The usage, spend and consumption of video content are set to increase (again!) in 2019, according to new research, continuing a growth trend that shows little sign of slowing.
People have been talking about it being the 'year of video' since way back in 2006, but these latest stats show that, despite its continued growth, video still hasn't reached saturation point - and it's here to stay.
It also, increasingly, represents a challenge, and marketers are feeling the competition.
90% of marketers told us they feel the level of competition and noise has increased in the past year. The pressure to create great video content - not just any old video content - is greater than ever as we move into 2019.
2018, for many marketers, was the first year they'd actually created video content. In fact, over a quarter of those video marketers Wyzowl surveyed used video in the last twelve months.
Why was 2018 the year? There are a variety of reasons, it seems. For 44%, it was simply easier to convince others in their organization how valuable video can be. Shrinking production costs (41%) shortening production timelines (39%) and ease of in-house creation (35%) were also cited, while 5% said they simply felt clearer on the ROI of video, justifying the investment required.
Looking ahead to 2019, all signs point to an even bigger year ahead. Firstly, the market is desperate for it! 87% of consumers say they'd like to see more video from brands in 2019.
Unsurprisingly, 99% of marketers already using video will continue in the year ahead - with 88% planning to increase spend. Meanwhile a whopping 74% of those who aren't currently marketing with video say they expect to start in 2019 - compared to 34% in 2017 and 65% in 2018.
Wyzowl asked consumers how they'd most prefer to learn about new products or services - and video was the runaway winner. Over two-thirds (68%) said a short video would be best, way ahead of text-based articles (15%), infographics (4%) presentations and pitches (4%) ebooks and manuals (3%).
In an age where fast, comprehensive audience understanding is so crucial, video is a smart investment for companies looking to explain their product or service to would-be customers.
That's further underpinned by the fact that, when asked to identify just one type of video content they'd like to see more of from brands, the most commonly cited answer was explainer videos (39%). 20% wanted to see more entertaining ‘viral' style videos. 12% would like to see product demo videos, 10% said video blogs, 9% said interactive videos and 6% said they'd like to see more software tutorials.
Every year, we ask marketers which channels they're using for their video content, and how successful they feel those channels are.
While the number of marketers using YouTube has remained the same (87%) - keeping it at the top of the tree as the most widely-used video platform - the number of marketers who feel that it's working successfully for them has decreased from 90% last year, down to 80%. This is a really interesting trend to keep an eye on in the months to come.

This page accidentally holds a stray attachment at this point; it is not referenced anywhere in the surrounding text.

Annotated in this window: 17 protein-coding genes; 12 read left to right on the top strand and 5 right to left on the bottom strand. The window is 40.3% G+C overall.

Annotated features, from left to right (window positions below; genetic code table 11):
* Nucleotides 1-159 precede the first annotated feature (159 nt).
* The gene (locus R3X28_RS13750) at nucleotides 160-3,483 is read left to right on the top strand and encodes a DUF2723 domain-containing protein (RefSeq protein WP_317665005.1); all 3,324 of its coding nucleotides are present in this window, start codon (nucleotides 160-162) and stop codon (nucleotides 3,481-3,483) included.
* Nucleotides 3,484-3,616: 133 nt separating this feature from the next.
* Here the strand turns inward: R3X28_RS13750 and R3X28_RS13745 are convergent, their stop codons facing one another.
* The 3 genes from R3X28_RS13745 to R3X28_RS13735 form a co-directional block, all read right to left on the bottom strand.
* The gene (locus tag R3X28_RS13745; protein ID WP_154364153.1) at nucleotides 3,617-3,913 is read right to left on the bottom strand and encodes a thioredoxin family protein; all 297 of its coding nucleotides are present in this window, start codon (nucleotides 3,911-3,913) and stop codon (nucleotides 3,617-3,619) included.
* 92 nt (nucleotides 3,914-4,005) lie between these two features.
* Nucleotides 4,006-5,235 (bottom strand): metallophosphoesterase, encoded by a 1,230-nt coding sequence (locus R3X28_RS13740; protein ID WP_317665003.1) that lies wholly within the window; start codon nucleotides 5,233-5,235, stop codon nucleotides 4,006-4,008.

One of the dominant trends in video marketing over recent months and years has been the rise of vertical video -- which has become non-negotiable for modern viewers.
The broad strokes and assumptions behind this idea are thus:
Most people watch at least some video on their mobile devices.
Most people hold their mobile device ‘vertically' - that is, in portrait mode - for every day browsing.
Most video content is horizontal - like our televisions and cinema screens always have been.
The argument goes, therefore, that video content that's truly optimised for mobile must be vertical, and that it's silly to expect our audience to flip their phones to watch horizontally.
Firstly, our survey did back up some assumptions. For example, 99% of us watch at least SOME video on mobile, with many watching ALL (6%) or MOST (34%) on mobile.
It's also true that most of us hold our mobile devices vertically for every day browsing- 87% of us, in fact.
However, from there, things started to get more complicated.
Whereas the commentators who advocate vertical video assume that most people also film vertically, 60% of our respondents told us they'd flip their phone horizontally to take a video on their phone.
And when it comes to watching video, 75% told us they PREFER to watch video horizontally.
The one unanimous answer here is was that we emphatically find it annoying when videos display with a 'black bar'. 82% were irritated by video that wasn't optimised to watch horizontally or vertically.
In other words, our takeaway is that consumers aren't in any great rush for vertical video -- they just want to watch video that's best optimized to fill their mobile screens.
These statistics paint the picture of a thriving, growing industry.
Consumers are eager for more video content from brands, and brands are primed to give them exactly that -- with usage AND spend poised to increase in the months ahead.
Originally published Jan 24, 2018 8:00:00 AM, updated March 29 2019